There was comment in the popular Smith Manoeuvre thread about comparing the tax deductible mortgage plan (TDMP) to the traditional SM. Here are my thoughts on the issue.
What is TDMP?
The TDMP is a basically a way for someone interested in leveraging their home to invest to hand off the whole setup. That is, TDMP will arrange the readvanceable mortgage, investment account/investments along with arranging payments, and mortgage pay down. Coincidentally, their setup is very similar to the way that I have constructed my leveraged investment strategy.
What Does it Cost?
While not everyone has the time to watch their investments, automation can be a good thing. The automation with TDMP, however, comes with a cost (and other problems). From their site:
The TDMP Setup fee is $2750 + GST and recurring Cash Management fees are $39.95 per month. These fees are 100% Tax Deductible and are funded from the proceeds of the plan so you are never out of pocket.
While the fees are high (even if they are tax deductible), the biggest problem I have with TDMP though is their choice of investments. The TDMP invests in a high distribution fund, and uses the monthly distributions to pay down the non tax deductible mortgage. High distributions are great right? With a leveraged investment account, it really depends on the content of the distribution. Their 8% income fund has at least a portion of the distribution in the form of Return of Capital (ROC).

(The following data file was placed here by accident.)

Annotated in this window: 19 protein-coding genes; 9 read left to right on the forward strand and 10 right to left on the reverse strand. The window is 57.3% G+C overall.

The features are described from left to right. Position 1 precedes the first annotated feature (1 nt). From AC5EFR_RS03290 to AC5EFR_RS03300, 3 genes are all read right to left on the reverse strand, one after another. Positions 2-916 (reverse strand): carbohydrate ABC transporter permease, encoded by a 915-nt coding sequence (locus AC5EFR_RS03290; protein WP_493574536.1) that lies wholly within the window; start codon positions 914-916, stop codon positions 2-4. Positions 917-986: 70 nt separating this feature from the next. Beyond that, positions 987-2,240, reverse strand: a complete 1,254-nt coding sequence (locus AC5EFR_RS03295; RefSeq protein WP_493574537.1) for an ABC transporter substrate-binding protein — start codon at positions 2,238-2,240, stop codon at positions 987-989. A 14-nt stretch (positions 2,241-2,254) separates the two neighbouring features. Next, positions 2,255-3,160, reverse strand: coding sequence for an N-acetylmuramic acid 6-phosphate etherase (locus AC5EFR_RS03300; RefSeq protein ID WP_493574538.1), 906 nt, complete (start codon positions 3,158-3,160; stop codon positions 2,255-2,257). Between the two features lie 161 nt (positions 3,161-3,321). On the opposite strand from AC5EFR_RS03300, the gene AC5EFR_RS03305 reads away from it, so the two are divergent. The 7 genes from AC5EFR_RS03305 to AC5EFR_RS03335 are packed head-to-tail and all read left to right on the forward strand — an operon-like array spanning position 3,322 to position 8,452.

The TDMP withdraws all of the distribution and uses it to pay down the mortgage, similar to my modified Smith Manoeuvre strategy. As readers of MDJ know, withdrawing ROC from a leveraged investment account can mean tax trouble for the underlying investment loan. Basically as time passes, and the mortgage gets paid off, the investment loan will slowly become a non tax deductible loan due to the return of capital.
Over time, the investor will be left without a mortgage (hooray!) but with a large non-deductible investment loan in the place of a mortgage (boo!). So basically back to square one. Without the tax deductibility of the investment loan, the investor will be taking higher risk and will most likely face sub par returns after fees.
In my opinion, the only way that TDMP would make sense is if they use an income fund that payed distributions in the form of dividends only. Dividends are tax efficient and can be withdrawn from a leveraged investment account without any consequence to the underlying investment loan. That way, when the mortgage is eliminated, the investor will be left with a tax deductible investment loan.